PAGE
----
BOSTON (AP) — Despite victories in five states, Mitt Romney still faces a long road to the GOP nomination.
"Tomorrow, we wake up and we start again. And the next day, we'll do the same," the former Massachusetts governor told a hometown crowd Tuesday night, well before it was clear he'd won in critical Ohio. "And so we'll go, day by day, step by step, door by door, heart to heart. There will be good days. There will be bad days. Always long hours, never enough time to get everything done."
Romney's campaign team was clearly nervous as they waited for the Ohio results to roll in, leaving the Boston hotel ballroom almost immediately after Romney finished his remarks.
Romney himself claims he doesn't get nervous on primary nights. He doesn't have a lucky tie. And before the results started rolling in, he said the best part about Super Tuesday was getting to head back to Belmont, Mass., and eat dinner with of their five sons.
"Oh, boy, we're headed home," the former Massachusetts governor said as he stood in the aisle of the campaign charter plane that has carried him to Ohio, Idaho, Washington state and back to Ohio in the past week alone.
It might to be awhile before he gets to come back.
Romney won at least five states Tuesday, but rival Rick Santorum won at least three. Romney now faces a string of difficult conservative states — Kansas, Mississippi and Alabama — with severely depleted campaign coffers.
He's been on the road the past two months straight, having last slept here on Jan. 6, right before New Hampshire's primary four days later. Massachusetts voted Tuesday along with nine other states that, together, handed him a significant number of delegates in what's become a prolonged fight to become the GOP nominee.
"It's been a long road getting to Super Tuesday, let me — let me be honest," he told the cheering crowd in Boston.
Romney spent millions to close the gap with Santorum first in Michigan and then in Ohio. His campaign stopped doing internal polls days ago, and he didn't spend any money on TV advertising in Tennessee, where he trailed Santorum by 9 percent. He's planning brief campaign stops in three next-up states at the end of the week, but has to spend three days of next week fundraising in New York City. Romney said Tuesday he hasn't contributed any of his own considerable personal wealth to the campaign.
Romney's super PAC allies did run ads in Tennessee, and they're already up on the air in Louisiana and in Illinois, contests that come later in March.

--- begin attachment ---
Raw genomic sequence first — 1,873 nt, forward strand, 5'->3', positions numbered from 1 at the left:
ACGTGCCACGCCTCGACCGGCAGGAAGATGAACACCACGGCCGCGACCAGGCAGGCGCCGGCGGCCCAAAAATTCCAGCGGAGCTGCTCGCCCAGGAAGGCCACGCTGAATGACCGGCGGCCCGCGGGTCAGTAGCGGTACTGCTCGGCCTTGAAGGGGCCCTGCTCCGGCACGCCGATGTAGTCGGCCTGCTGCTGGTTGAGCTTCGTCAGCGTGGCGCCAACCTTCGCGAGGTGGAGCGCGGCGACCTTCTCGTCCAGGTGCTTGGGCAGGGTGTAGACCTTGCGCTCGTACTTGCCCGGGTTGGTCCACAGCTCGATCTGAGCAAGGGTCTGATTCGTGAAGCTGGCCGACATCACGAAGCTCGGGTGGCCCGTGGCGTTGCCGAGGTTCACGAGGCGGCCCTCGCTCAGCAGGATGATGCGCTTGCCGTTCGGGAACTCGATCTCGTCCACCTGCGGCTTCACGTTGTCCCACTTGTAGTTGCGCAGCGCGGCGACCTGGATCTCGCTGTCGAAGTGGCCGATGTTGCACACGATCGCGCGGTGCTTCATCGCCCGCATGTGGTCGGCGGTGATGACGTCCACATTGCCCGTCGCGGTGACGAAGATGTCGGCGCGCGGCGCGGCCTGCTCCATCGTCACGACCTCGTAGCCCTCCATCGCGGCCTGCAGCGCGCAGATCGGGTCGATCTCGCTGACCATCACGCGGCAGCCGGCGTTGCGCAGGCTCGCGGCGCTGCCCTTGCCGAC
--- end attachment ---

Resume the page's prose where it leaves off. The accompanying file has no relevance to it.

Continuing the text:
"I'm not going to let you down. I'm going to get this nomination," Romney said Tuesday night, well before the last races were called.
Romney and his wife, Ann, made a rare visit to the national press corps traveling on his plane Tuesday as it waited on the tarmac in Ohio to take him to Belmont, Mass., where they raised their children and have a house.
For 25 minutes, the Romneys chatted casually with reporters, a remarkable moment for a campaign that until now has held the national media at arm's length. The moment was part of a tentative transition as Romney looks ahead from his role as the nominal frontrunner in the GOP nomination fight to a general election against President Barack Obama.
On most days, Romney gets on and off the front of the plane as reporters climb on and off the back, taking photographs from many rows behind. He has held question-and-answer sessions with the press corps on the plane, and sometimes hands out lunch or snacks. But not often.
Now, the candidate — as well as his advisers — are making a clear push to build a stronger relationship with the media and recover from a series of comments by Romney that made the wealthy former Massachusetts governor seem out of touch.
These days, the campaign is working to show the human side of a candidate who aides say is warm, funny and down-to-earth in private — and provide a little bit of context to go with the scrutiny that's set to get much more intense as Romney moves toward becoming the GOP nominee.
To that end, the chat session at the back of the plane was followed by a formal press conference outside a Massachusetts polling place.
"There will always be in the world of media people who will find clip sentences to try and say something that you didn't mean to say," Romney told a bank of cameras there. "That's just the nature of the process."
No cameras were permitted by the campaign staff to film Romney on the plane, and reporters were prohibited from reporting much of what he said as a condition for getting access to him — as is often standard during presidential campaigns. The difference was plain: He told personal stories, spoke more slowly and cracked easy jokes when he knew it wouldn't be used in stories.
At his news conference, answers were quick.
He avoided specifics, saying he wanted to win in Massachusetts, his home state, but offered no predictions about states where the contests were closer. He refused to comment again on Rush Limbaugh's crude criticism of a Georgetown law student — on Friday Romney had called the remarks "not the language I would have used" — saying only that he planned to focus his campaign on jobs and the economy.
"I think we'll pick up a lot of delegates," was all Romney would say about Tuesday night. "This is a process of gathering enough delegates to become the nominee, and I think we're on the track to have that happen."